Wednesday, July 05, 2006

Does Location Matter?

In a world where nearly everything can be done electronically, does it really matter where you are located? Online communities have been the primary mechanism for doing business in open source software since the very beginning with contributors spread across the globe, but we have recently been seeing many open source companies relocating to Silicon Valley. One of the most recent examples is Compiere's move from the Portland area (where I live) to Menlo Park, CA. Matt Asay is particularly concerned with the relocation of so many European open source firms to Silicon Valley.

In a virtual, or flat world, we should not need to be co-located with other vendors, venture capital firms, or other partners. This is especially true for open source firms due to the virtual nature of doing business in open source. Dana Blankenhorn, who refers to Matt as “Mark” Asay in his ZDNet Blog, does not agree. I think this is a typical case of what I think of as “old fogy syndrome” where “old” refers to a style of thinking rather than chronological age. People who think this way tend to say things like ... “we tried that 15 years ago; it didn't work then, and it won't work now” or “we've been doing it this way for 10 years so why change it now”. One of Dana's primary arguments is that venture capital investments and mergers are more likely with close physical proximity adding that “if Silicon Valley were not home to so many well-funded VCs, how would America be doing in open source?” (ZDNet). Interesting. First, I do not think of open source as an American phenomenon. Second, the reality is that VCs are expanding into other geographies. Sequoia Capital, a leading investor in technology companies, has locations in California, China, Israel, and India. The business and information technology world is evolving at a rapid pace as the world continues to flatten. As location matters less and less, fewer companies will need to relocate to follow the investment dollars.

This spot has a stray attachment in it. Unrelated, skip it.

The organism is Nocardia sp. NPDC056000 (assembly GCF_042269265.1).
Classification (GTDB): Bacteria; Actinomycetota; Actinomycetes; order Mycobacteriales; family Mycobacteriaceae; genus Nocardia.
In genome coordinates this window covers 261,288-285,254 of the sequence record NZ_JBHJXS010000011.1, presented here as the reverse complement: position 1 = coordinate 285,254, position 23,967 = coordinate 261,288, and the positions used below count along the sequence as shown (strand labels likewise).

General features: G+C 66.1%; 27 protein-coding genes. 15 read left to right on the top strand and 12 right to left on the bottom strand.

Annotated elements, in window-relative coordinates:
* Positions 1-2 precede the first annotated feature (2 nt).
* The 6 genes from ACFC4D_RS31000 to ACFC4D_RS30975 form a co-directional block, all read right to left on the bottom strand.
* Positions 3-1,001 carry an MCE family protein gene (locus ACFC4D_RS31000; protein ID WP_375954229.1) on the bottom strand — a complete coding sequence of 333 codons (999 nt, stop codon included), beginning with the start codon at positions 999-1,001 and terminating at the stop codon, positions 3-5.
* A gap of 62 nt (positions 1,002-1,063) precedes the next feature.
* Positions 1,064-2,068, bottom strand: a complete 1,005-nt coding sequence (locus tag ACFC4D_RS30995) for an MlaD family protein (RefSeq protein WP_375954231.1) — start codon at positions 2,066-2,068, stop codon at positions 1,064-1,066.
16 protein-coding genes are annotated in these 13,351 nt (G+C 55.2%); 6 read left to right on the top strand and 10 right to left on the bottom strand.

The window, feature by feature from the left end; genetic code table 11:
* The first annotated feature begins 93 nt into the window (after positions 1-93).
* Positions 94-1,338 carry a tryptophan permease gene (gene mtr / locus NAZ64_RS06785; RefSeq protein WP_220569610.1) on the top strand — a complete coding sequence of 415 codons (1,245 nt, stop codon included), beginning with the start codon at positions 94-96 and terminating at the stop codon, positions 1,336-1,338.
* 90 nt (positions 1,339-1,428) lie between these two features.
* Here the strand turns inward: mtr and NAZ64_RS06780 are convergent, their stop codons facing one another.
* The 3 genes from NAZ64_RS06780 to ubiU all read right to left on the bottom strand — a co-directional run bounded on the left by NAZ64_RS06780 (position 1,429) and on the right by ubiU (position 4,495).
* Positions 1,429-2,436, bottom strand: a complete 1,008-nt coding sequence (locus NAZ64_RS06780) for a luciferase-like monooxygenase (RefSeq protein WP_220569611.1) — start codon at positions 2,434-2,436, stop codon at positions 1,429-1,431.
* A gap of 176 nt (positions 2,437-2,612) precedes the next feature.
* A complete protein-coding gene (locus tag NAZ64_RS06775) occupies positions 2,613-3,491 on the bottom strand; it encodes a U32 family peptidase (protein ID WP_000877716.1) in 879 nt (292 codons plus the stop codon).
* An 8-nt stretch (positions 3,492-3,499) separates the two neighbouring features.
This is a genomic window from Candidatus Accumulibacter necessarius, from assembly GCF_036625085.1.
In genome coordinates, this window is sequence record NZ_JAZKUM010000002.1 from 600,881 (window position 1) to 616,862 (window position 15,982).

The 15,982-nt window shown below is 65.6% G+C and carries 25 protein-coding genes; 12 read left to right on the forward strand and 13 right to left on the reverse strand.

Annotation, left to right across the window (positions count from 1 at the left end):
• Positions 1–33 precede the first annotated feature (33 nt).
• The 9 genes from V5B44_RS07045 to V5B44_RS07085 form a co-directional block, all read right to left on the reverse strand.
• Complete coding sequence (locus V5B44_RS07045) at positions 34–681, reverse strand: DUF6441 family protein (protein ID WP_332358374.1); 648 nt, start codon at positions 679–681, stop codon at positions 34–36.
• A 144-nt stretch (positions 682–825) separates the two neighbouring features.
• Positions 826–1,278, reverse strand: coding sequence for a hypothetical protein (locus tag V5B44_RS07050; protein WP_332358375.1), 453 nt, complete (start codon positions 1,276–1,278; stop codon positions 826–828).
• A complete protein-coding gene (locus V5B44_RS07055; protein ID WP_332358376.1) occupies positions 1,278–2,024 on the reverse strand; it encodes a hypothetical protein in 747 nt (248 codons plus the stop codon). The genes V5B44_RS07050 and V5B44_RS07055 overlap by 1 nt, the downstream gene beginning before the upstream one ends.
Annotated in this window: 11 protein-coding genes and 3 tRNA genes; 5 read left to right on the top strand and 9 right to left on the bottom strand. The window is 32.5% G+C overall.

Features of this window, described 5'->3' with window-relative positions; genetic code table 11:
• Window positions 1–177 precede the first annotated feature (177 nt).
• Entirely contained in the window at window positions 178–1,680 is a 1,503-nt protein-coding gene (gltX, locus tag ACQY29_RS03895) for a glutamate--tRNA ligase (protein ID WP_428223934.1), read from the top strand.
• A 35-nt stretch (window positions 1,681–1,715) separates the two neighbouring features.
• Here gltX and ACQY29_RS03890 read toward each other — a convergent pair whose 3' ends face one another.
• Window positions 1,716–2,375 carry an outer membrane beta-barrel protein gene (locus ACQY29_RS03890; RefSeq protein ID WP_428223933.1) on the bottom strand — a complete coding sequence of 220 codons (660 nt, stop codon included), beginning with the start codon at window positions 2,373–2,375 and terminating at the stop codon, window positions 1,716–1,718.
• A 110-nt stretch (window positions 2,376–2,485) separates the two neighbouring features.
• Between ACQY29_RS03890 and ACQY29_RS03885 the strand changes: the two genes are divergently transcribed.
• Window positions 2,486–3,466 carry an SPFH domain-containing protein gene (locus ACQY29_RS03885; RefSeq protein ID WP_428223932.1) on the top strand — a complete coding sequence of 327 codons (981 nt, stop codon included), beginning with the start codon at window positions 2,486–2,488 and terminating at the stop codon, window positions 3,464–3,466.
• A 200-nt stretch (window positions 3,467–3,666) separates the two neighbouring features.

I agree with Matt. Open source companies should not be compelled to relocate. The diversity that comes with different locations, cultures, and ideas should not be replaced by a monolithic Silicon Valley environment where people all start to think and act alike.

UPDATE 7/7/06: Big OOPS. I accidentally attributed a link to Dana Gardner, instead of Dana Blankenhorn (after I made fun of Blankenhorn for getting Matt Asay's name wrong in his post). Apologies to Dana Gardner. How embarrassing!


Anonymous said...

If you think people in Silicon Valley all act and think alike you are totally misunderstanding why that region continues generating more interesting technologies than any other. You really need to spend a month there. If you do you'll understand why geeks from around the world want to spend more time there.

Dawn Foster said...


I did not mean to imply that everyone in Silicon Valley thought and acted alike. It is certainly one of the more diverse places that I have ever lived (I lived in Silicon Valley for 6 months in 2000 – 2001). My point was only that diversity is important, and while Silicon Valley is diverse, having technology companies located outside of Silicon Valley provides even more diversity of thought.

Thanks for the comments.

Dana Gardner said...

Let me wipe off a few cobwebs and get some prune juice. There, hic. I think you mean Dana Blankenhorn, not me.

Dawn Foster said...

Dana Gardner,

HUGE apologies to you. I love your blog on ZDNet! Put away the prune juice, because I have never seen you fall into the old fogy category.

I have corrected the post with an update.


Dana Gardner said...

Thanks, kiddo. No worries. I've been compared to worse.